Re: IPv4 outage at next IETF in Chicago

Lee Howard <> Thu, 26 January 2017 16:12 UTC

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Date: Thu, 26 Jan 2017 11:12:38 -0500
Subject: Re: IPv4 outage at next IETF in Chicago
From: Lee Howard <>
To: Warren Kumari <>, Michal Krsek <>
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Thread-Topic: IPv4 outage at next IETF in Chicago
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>An IPv6-only SSID already exists -- it's even currently called
>"ietf-v6ONLY" (For users wanting pure IPv6 ).

I spend as much time as I can on that one, and have sent email to the NOC
about things that break. For me, Jabber was a key one that kept me from
staying there; I believe Google was unable to authenticate my Jabber
account over IPv6.
The unavailability of Github is another recurring problem, when so many
WGs store stuff there.

>There is also
>"ietf-nat64" (IPv6 stack with NAT64).

So I end up spending a lot of time on this one. Mostly works.

Question for you NOC folks: when I report a problem, how much information
do you need?
For instance, I can say, ³Jabber failed.²
Or I can say, ³Jabber failed, here¹s my account.²
Or I can say, ³Here¹s a packet capture of trying to log into Jabber.²
But I don¹t want to provide more data than is useful.

Also, I don¹t know of any reporting on tickets like that. That kind of
reporting would help us understand what still breaks on IPv6-only or
NAT64, and therefore how much pain it would be to make one of those
configurations be the default SSID. It would also help us focus pressure
on the apps and tools that break in such scenarios; if my Jabber problem
turns out to be authentication at Google, I could find somebody there who
might be able to help. Or if it¹s my client, I might be able to find (or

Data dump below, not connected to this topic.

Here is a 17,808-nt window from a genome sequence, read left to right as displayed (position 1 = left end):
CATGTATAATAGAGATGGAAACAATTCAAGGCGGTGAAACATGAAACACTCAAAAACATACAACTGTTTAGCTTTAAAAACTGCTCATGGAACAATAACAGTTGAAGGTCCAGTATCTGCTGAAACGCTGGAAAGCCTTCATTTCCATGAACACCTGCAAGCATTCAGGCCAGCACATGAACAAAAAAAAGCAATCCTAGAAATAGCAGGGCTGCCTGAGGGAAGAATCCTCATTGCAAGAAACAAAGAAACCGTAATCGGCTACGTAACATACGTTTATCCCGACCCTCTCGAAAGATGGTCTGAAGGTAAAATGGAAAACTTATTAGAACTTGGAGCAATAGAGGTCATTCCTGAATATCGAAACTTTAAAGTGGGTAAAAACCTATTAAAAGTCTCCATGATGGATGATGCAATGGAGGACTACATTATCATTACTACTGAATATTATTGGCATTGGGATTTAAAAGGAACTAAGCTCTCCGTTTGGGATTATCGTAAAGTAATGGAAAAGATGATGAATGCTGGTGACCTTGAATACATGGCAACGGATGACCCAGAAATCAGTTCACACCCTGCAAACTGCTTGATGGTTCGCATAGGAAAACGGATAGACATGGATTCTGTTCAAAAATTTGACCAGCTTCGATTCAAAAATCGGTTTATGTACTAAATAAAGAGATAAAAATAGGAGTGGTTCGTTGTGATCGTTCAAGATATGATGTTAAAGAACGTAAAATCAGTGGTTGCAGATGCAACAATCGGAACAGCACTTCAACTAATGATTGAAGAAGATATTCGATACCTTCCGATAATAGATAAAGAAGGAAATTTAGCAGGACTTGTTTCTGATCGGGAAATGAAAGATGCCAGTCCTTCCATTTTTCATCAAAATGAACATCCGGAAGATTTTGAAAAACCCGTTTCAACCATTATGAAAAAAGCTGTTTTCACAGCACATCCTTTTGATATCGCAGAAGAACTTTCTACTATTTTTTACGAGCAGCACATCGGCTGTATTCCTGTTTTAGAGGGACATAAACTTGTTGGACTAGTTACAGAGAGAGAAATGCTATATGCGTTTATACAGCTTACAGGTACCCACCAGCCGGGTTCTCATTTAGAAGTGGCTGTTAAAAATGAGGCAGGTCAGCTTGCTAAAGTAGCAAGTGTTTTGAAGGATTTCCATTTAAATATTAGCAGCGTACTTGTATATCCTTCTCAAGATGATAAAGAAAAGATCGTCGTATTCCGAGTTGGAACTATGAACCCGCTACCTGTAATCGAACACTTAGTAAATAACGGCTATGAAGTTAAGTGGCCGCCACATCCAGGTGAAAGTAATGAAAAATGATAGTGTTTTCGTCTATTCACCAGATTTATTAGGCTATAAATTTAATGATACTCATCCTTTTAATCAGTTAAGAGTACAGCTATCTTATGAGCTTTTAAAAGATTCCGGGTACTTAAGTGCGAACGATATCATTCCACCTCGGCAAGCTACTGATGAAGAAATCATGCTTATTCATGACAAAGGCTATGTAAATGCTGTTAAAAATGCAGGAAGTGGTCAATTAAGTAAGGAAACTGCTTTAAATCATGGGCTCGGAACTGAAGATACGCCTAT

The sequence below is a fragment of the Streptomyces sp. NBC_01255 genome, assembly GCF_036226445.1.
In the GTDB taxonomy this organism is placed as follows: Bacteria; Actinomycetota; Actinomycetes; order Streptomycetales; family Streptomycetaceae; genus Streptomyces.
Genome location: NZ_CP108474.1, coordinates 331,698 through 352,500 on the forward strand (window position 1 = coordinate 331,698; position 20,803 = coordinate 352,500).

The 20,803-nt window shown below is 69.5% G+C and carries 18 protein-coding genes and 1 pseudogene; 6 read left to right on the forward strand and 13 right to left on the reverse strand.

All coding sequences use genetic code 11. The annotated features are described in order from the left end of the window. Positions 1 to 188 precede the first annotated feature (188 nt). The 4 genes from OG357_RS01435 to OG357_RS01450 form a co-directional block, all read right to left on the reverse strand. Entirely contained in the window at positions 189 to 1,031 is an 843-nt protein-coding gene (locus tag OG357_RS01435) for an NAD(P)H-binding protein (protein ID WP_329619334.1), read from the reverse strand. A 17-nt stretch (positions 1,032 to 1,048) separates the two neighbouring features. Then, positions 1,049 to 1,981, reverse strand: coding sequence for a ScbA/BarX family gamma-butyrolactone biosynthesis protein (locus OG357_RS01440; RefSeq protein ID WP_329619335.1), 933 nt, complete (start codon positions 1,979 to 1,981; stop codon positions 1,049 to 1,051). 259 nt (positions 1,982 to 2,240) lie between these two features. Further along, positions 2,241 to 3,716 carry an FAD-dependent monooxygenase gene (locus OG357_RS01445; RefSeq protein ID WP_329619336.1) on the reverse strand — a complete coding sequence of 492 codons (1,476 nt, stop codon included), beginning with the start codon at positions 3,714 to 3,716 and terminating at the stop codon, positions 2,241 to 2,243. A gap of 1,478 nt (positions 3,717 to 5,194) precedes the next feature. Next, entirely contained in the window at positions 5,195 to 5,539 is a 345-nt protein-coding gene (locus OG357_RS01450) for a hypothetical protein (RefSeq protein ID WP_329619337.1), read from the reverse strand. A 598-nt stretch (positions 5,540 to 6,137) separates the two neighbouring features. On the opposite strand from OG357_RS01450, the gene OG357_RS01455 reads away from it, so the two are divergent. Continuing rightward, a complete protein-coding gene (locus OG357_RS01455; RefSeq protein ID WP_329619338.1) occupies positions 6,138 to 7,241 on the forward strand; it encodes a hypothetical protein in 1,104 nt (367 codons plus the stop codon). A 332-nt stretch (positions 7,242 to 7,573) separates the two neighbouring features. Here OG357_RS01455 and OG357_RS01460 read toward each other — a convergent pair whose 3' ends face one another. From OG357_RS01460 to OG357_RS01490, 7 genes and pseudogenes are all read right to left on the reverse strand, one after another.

fund) the needed update.

Would you folks give us some guidance on how to report issues, and provide
some reports, so we can have metrics telling us when we can reasonably
make changes?

>This information is regularly
>communicated -- for example:
>Jim's email "[97all] IETF 97 Network Information ­ Seoul, South Korea"
>the IETF NOC reports - e.g: for IETF97 -
>, Slide 6 shows associations per SSID. 3 on ietf-v6ONLY and 19 on

Thanks for that pointer; these reports often go by too fast.
I find it fascinating that ietf-legacy is significantly more popular than
ietf. Why is that?

>As someone who's been involved in the NOC, I'm slightly irritated by
>the "You should really supply X, everyone wants it, how do I get this
>done?!" tone when it's been available (and not very widely used) for
>many years, and that a few seconds looking would have shown this.

Fair enough, and I understand the primary requirement for the IETF network
is to let people get their work done. So I¹m trying to figure out how to
list stuff that wouldn¹t work, so we can clear the way, so we don¹t
interfere with work.

Somebody earlier in the thread said something like, ³Let the IPv6 zealots
use IPv6.² We are. And we¹ve resolved what we can, and reported the rest.

>There has also been lots of previous discussion on this, for example:
>IETF 97 Plenary -
>7. IAB Open Mic Session
>"John Brzozowski referred to the IAB statement on IPv6, and suggested
>making the primary IETF SSID v6-only, perhaps with NAT64. One thing
>Comcast is working on is v6-only for end-user devices, supporting
>NAT64 and other implementations. They are seeing an increase in IPv6
>traffic and a decrease in IPv4 traffic. John Brzozowski said that it
>makes sense for the IETF community's primary SSID to outline a path
>forward for IPv6-only.
>Jari Arkko said that he would like to see some of this, and thinks
>that an incremental approach is what we need. Lee Howard asked how he
>would like the IAB to write tht plan. Jari Arkko replied that an
>Internet-Draft would work.

I think his actual words were more like, ³THat¹s one way to do it, but it
doesn¹t even have to be a draft.²

[more links elided, but thanks for them]